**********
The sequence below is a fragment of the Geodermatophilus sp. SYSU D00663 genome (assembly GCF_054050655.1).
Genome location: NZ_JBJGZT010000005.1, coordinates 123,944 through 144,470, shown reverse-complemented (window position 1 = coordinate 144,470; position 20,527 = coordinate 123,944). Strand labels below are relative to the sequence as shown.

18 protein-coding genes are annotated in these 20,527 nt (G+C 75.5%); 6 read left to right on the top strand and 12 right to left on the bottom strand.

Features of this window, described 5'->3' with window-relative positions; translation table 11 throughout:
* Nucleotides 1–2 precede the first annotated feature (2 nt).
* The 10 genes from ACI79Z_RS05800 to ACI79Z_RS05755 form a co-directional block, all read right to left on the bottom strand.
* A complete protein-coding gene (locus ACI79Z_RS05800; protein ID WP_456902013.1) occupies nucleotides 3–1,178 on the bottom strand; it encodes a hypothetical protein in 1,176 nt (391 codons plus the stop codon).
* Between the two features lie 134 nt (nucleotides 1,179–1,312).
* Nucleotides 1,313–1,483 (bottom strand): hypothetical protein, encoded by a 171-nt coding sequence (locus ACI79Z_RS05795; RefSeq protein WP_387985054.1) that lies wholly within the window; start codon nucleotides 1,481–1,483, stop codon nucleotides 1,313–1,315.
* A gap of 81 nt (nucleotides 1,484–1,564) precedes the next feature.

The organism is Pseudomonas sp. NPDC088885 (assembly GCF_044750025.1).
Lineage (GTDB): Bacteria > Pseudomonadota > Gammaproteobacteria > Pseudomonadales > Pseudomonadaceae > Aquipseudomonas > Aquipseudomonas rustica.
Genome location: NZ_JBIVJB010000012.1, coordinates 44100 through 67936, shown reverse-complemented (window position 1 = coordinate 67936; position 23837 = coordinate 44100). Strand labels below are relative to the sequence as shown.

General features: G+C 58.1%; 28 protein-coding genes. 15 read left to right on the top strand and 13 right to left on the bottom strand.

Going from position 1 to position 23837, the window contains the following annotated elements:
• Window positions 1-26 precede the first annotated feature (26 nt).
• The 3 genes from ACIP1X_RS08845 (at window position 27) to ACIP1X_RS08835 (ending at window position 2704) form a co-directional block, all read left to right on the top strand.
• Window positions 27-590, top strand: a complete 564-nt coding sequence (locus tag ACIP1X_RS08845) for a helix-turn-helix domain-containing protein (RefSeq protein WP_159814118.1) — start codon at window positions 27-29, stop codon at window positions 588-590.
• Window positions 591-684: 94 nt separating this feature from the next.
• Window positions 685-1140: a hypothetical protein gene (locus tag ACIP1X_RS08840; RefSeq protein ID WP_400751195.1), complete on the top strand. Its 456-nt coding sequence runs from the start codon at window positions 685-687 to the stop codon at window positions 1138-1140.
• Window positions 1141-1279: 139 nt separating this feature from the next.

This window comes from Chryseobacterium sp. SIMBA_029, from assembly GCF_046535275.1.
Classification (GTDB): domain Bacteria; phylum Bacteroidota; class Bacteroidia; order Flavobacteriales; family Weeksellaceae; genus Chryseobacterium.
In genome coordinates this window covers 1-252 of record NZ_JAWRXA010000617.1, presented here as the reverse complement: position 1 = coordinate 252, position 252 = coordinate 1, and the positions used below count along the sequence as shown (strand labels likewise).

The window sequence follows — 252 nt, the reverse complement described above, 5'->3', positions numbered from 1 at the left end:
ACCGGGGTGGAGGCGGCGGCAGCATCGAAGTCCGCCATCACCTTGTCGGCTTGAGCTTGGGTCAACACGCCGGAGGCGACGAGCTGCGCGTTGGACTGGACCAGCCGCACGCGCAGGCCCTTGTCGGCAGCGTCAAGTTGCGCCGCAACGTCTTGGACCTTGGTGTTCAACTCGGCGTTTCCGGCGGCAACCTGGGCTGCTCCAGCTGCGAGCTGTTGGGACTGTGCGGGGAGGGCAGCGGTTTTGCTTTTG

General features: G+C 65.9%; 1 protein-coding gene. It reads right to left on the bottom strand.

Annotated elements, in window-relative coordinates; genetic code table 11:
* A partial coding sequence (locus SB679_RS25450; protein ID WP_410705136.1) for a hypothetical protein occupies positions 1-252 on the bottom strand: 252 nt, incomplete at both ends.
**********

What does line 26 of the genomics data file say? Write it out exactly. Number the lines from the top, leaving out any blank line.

ACCGGGGTGGAGGCGGCGGCAGCATCGAAGTCCGCCATCACCTTGTCGGCTTGAGCTTGGGTCAACACGCCGGAGGCGACGAGCTGCGCGTTGGACTGGACCAGCCGCACGCGCAGGCCCTTGTCGGCAGCGTCAAGTTGCGCCGCAACGTCTTGGACCTTGGTGTTCAACTCGGCGTTTCCGGCGGCAACCTGGGCTGCTCCAGCTGCGAGCTGTTGGGACTGTGCGGGGAGGGCAGCGGTTTTGCTTTTG